Graded on a Curve:
Big Star,
Nothing Can Hurt Me

Celebrating Jody Stephens on his 70th birthday.Ed.

The Memphis group Big Star has long been a favorite of folks who love smartly conceived guitar-based pop-rock, and while few bought their records when they were hot off the presses, their status as an enduring cult staple is undeniable. After a long relationship with discerning turntables everywhere, Big Star received the Big Screen treatment with a documentary titled Nothing Can Hurt Me, and the soundtrack collects unique mixes of material long-considered classic. That the songs included here could easily slay a busload of Big Star newbies is testament to not only the band’s everlasting importance but also to the admirable ambitions that made this 2LP set and its accompanying film possible.

Over the last few decades the music documentary has really become one of the steadiest (some might say unrelenting) currents in the whole vast field of non-fiction filmmaking. And this shouldn’t be any kind of surprise. For everybody loves music, or so it’s often been said. But this doesn’t change the fact that some musicians/bands are far more deserving of having their story represented on film than others.

Simply stating that a very few groups are more worthy than Big Star of having their existence outlined through the medium of the film doc can initially smack of extreme devotion and perhaps even flat-out hyperbole. For just like the old saw that everybody loves music, it’s just as often been said that everybody has a story, and even, nay especially, in the non-fiction field the plain facts of the narrative ultimately aren’t as important as the way the events get told.

But if we dig a little deeper, the documentary’s inherent connection with the “real world,” or specifically the manner in which things don’t always work out the way we’d like them to, is especially resonant to the tale of Andy Hummel, Chris Bell, Jody Stephens, and Alex Chilton. For unlike the life of Ray Charles or the early years of The Beatles, Big Star is far from a good fit for the Hollywood treatment, or at least for the situation as it currently stands in the movie-making industry.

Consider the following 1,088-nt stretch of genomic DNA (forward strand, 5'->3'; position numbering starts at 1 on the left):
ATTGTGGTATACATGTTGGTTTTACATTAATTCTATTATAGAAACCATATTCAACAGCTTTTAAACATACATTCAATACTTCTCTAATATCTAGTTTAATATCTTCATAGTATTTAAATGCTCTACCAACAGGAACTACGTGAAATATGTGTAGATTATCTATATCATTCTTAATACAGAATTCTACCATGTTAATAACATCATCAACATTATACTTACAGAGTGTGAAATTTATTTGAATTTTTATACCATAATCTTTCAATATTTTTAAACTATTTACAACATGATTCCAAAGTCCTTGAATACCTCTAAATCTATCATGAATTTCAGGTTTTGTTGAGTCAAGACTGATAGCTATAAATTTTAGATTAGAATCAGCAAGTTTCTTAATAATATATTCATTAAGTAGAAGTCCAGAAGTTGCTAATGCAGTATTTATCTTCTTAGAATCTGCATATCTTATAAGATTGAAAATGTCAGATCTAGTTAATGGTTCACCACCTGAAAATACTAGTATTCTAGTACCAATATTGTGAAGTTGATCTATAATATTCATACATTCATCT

The band did get a reliable theme of the bio-pic down pat however, namely early commercial success followed by a long struggle with adversity. But in this case, the chart breakthrough wasn’t specifically related to Big Star, coming instead through Chilton’s status as a teenaged blue-eyed soul phenom in The Box Tops (and therefore still very germane to the group), and the period of hardship was multi-pronged and complicated.

Not only did the lack of sales figures and personality tensions cause Bell to leave the band after the recording of ‘72’s #1 Record, but Hummel also made his own exit after ‘74’s Radio City. That left only Stephens and the emotionally off-balance Chilton, and they ended up creating one of rock’s all time great messes-as-masterpieces with Third/Sister Lovers, the record first appearing in ’78 via PVC Records.

I’ve yet to see the film for which Nothing Can Hurt Me provides the soundtrack, so I’m unclear as to just how director Drew DeNicola handles the later trajectory of Big Star’s story. For starters, there was Bell’s death by car accident in ’78 along with Chilton’s continued self-destructiveness and eventual emergence as a solo artist in the ‘80s, activity that coincided with the rising cult status of the band as their music became a major inspiration for ‘80s College Rock and by extension large portions of the Alternative and Indie Rock playbooks.

Later on, Chilton and Stephens recruited Posies-members Jon Auer and Ken Stringfellow for “reunion” live shows and even a new album, In Space in 2005. And then on March 17th 2010, just three days before a scheduled Big Star gig at SXSW, Chilton died of a heart attack. In place of the show came a star-studded tribute that even included Andy Hummel. And then just a few months later Hummel was also struck down by cancer.

There’s certainly enough positive amongst the tragic to make for a redemptive if bittersweet filmic conclusion, and I suspect that DeNicola has attempted just that. But it ain’t exactly a suitable Hollywood ending, though a good (or even better) small-budget flick could certainly be based upon the Big Star saga. But the reality is that even though they developed into one of the cornerstones of cult and even made it onto The Tonight Show in their reincarnated phase, the group never got particularly big.